Emergency Preparedness Checklist

Planning Ahead is Key

  • Make a contact plan for the whole family; discuss where to go and who to get in touch with.
  • Plan ahead for prescriptions, pets and other special needs.
  • Put together a Disaster Readiness Kit using the information on this page.

Whether a disaster is natural or man-made, preparation is essential. Begin by meeting with your family and discuss why you need to be prepared for a disaster, and work together to prepare a family disaster plan.

Plan Ahead

  • Discuss the type of hazards that could affect your family.
  • Determine escape routes from your home and places to meet. Pick places for your family to meet outside your home in case of a sudden emergency, like a fire, or outside your neighborhood if you can't return home.
  • Designate an out-of-state friend or relative as the family contact, so all your family members have a single point of contact. Family members need to call this family contact to let them know where they are in the event you cannot be together.
  • Plan for pets now if you need to evacuate.
  • Post emergency numbers by your phones, in your wallet or purse and make sure your children know how and when to call 911.
  • Stock nonperishable emergency supplies and a disaster readiness kit.

Readiness Kit

There are six basics you should stock for your home: water, food, first aid supplies, clothing and bedding, tools and emergency supplies, and special items. Keep the items in an easy-to carry container, such as a covered trash container, backpack, or duffle bag.


  • Store water in plastic containers such as soft drink bottles. Avoid using containers that will decompose or break, such as milk cartons or glass bottles. A normally active person needs to drink at least two quarts of water each day. Hot environments and intense physical activity can double that amount. Children, nursing mothers, and ill people will need more.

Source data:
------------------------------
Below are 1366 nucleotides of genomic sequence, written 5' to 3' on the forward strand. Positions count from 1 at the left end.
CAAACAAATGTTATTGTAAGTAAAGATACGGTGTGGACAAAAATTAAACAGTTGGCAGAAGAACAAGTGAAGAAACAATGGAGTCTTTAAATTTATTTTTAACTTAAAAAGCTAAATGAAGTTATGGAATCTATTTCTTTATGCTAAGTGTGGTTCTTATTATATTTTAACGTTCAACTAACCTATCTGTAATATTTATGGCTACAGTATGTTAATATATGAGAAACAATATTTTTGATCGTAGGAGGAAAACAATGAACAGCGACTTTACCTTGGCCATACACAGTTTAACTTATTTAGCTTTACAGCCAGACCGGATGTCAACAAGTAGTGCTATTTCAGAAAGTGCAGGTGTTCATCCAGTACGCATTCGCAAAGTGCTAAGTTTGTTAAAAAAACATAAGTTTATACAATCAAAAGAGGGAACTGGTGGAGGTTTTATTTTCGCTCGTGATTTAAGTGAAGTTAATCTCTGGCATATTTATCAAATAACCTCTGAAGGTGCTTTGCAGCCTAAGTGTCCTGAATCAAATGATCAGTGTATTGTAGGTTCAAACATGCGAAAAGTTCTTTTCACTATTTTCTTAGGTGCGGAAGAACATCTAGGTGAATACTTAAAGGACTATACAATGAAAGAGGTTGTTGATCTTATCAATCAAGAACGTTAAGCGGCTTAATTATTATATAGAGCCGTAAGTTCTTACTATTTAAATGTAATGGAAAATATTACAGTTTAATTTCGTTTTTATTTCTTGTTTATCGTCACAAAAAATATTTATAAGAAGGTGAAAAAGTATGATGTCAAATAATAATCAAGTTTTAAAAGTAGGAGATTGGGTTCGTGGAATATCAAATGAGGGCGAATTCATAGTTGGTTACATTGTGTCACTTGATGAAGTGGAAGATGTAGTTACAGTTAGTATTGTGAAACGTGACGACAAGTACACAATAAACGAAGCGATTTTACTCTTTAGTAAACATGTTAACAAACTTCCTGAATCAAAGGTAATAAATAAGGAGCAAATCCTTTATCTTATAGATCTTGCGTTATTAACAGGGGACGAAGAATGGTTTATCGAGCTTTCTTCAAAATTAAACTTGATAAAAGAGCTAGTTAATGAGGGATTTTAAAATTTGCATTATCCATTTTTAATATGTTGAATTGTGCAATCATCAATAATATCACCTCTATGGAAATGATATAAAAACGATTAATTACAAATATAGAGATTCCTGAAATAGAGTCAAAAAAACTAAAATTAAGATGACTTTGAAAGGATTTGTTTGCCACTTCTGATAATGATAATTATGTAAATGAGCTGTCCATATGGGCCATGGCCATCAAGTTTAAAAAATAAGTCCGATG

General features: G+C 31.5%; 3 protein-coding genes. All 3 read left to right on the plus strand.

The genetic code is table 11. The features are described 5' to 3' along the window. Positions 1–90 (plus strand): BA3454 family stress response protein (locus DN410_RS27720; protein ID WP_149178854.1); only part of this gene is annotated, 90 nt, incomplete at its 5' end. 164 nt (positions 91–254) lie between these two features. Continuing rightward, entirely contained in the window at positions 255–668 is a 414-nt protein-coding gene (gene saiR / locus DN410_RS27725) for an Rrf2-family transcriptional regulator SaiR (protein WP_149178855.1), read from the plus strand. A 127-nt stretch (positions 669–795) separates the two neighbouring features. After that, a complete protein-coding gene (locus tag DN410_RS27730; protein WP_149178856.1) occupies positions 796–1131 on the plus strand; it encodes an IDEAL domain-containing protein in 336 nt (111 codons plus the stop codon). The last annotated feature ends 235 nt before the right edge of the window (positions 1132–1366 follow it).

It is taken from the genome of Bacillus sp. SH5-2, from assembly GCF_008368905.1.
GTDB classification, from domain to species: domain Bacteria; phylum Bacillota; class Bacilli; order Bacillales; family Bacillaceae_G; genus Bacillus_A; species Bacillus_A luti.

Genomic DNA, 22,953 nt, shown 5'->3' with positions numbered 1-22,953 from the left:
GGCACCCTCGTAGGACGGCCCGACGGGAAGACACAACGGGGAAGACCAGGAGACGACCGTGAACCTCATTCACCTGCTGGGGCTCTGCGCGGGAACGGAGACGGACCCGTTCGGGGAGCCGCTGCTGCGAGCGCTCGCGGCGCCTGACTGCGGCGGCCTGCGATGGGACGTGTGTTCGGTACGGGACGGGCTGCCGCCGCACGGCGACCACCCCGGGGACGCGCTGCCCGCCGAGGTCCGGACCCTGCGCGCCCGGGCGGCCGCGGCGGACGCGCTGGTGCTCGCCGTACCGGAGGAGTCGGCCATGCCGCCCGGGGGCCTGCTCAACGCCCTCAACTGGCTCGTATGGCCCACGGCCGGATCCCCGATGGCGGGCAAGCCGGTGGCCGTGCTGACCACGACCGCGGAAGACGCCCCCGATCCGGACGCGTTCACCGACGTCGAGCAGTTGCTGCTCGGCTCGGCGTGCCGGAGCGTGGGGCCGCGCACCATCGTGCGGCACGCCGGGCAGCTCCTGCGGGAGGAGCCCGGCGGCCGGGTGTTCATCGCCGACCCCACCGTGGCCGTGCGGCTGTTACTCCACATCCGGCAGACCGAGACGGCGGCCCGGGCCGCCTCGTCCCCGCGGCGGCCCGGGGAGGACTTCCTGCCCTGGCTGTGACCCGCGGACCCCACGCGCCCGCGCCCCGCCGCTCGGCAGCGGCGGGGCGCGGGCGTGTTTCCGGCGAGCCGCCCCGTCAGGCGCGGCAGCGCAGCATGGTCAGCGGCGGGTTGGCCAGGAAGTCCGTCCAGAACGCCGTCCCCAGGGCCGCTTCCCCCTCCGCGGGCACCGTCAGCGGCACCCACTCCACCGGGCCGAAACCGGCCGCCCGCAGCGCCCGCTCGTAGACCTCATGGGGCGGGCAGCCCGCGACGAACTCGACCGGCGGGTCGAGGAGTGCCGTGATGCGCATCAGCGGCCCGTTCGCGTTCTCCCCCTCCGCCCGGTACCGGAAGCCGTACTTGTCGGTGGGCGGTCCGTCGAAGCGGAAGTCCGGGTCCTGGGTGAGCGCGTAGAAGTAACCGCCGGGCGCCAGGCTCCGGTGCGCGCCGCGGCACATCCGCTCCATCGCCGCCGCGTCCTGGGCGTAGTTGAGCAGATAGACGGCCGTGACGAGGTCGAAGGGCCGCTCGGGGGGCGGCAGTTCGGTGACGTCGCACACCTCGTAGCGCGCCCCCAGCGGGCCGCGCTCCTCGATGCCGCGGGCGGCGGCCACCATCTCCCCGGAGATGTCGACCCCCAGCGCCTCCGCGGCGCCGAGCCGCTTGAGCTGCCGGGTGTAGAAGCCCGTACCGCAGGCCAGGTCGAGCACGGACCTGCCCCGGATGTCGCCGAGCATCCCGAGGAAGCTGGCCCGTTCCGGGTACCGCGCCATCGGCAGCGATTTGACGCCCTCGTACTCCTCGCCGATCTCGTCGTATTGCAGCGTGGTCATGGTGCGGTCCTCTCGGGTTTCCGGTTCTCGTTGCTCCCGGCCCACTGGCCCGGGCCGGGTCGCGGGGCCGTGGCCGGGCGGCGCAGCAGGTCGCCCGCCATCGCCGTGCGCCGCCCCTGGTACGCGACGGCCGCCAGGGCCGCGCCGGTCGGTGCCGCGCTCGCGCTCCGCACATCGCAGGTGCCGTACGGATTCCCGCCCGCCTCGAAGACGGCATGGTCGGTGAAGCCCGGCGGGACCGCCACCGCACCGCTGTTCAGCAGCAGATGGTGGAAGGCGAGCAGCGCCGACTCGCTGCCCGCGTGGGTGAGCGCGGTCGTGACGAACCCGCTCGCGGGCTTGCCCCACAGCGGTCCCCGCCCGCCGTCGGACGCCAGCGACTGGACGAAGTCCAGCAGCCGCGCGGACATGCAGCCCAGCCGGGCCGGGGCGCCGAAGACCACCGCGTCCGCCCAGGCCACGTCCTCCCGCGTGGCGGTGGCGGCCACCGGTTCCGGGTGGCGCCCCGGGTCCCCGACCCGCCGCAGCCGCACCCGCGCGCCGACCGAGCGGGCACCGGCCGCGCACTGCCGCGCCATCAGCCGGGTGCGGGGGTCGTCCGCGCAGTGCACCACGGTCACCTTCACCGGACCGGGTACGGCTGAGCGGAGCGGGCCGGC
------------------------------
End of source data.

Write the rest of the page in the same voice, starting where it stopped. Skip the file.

• Store one gallon of water per person per day.
  • Keep at least a three-day supply of water per person (two quarts for drinking, two quarts for each person in your household for food preparation/sanitation).


  • Store at least a three-day supply of non-perishable food. Select foods that require no refrigeration, preparation or cooking, and little or no water. If you must heat food, pack a can of sterno. Select food items that are compact and lightweight. Include a selection of the following foods.
  • Ready-to-eat canned meats, fruits, and vegetables
  • Canned juices
  • Staples (salt, sugar, pepper, spices, etc.)
  • High energy foods
  • Vitamins
  • Food for infants
  • Comfort/stress foods

First Aid Kit

Assemble a first aid kit for your home and one for each car.

Basic Kit

  • Sterile adhesive bandages in assorted sizes
  • Assorted sizes of safety pins
  • Cleansing agent/soap
  • Latex gloves (2 pairs)
  • Sunscreen
  • 2-inch sterile gauze pads (4-6)
  • 4-inch sterile gauze pads (4-6)
  • Triangular bandages (3)
  • 2-inch sterile rolled bandages (3 rolls)
  • 3-inch sterile rolled bandages (3 rolls)
  • Scissors
  • Tweezers
  • Needle
  • Moistened towelettes
  • Antiseptic
  • Thermometer
  • Tongue depressors
  • Tube of petroleum jelly or other lubricant